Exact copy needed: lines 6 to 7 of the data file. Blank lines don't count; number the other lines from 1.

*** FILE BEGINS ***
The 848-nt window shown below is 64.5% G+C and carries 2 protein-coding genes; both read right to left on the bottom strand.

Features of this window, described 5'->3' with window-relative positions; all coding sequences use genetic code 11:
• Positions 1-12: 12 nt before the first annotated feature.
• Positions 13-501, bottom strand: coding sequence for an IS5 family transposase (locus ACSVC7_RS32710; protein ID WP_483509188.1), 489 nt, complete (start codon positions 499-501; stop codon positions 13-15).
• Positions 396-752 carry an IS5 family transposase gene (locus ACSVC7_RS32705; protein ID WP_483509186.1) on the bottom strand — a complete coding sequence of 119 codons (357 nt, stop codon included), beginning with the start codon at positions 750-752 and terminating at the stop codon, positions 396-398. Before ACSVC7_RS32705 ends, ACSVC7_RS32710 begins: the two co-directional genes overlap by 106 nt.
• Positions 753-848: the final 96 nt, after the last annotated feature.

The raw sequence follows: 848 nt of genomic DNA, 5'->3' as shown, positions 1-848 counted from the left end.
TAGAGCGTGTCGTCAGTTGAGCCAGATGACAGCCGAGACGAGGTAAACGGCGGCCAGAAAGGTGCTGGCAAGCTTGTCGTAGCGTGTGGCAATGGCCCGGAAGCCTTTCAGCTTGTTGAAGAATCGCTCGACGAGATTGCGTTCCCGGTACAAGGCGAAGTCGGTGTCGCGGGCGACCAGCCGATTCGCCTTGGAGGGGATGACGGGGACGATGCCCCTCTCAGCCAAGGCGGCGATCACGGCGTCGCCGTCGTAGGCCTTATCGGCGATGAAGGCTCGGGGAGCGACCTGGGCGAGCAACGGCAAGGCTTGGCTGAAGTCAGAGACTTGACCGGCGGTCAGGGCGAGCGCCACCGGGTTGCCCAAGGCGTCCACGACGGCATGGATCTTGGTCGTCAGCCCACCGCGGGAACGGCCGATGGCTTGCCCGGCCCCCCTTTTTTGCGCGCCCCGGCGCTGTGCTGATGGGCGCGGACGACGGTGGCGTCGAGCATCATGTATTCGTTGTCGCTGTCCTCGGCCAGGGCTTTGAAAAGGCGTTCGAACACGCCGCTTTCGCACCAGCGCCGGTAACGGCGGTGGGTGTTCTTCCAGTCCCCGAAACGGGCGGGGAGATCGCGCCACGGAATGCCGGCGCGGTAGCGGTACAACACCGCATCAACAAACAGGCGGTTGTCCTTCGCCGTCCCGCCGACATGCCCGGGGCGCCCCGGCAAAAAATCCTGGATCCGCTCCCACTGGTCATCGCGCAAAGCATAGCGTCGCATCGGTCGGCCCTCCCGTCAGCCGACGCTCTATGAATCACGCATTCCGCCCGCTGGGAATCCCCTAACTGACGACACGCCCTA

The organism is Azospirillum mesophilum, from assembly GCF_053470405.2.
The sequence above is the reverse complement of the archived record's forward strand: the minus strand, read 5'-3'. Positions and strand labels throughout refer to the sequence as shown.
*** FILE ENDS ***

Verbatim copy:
• Positions 753-848: the final 96 nt, after the last annotated feature.

The raw sequence follows: 848 nt of genomic DNA, 5'->3' as shown, positions 1-848 counted from the left end.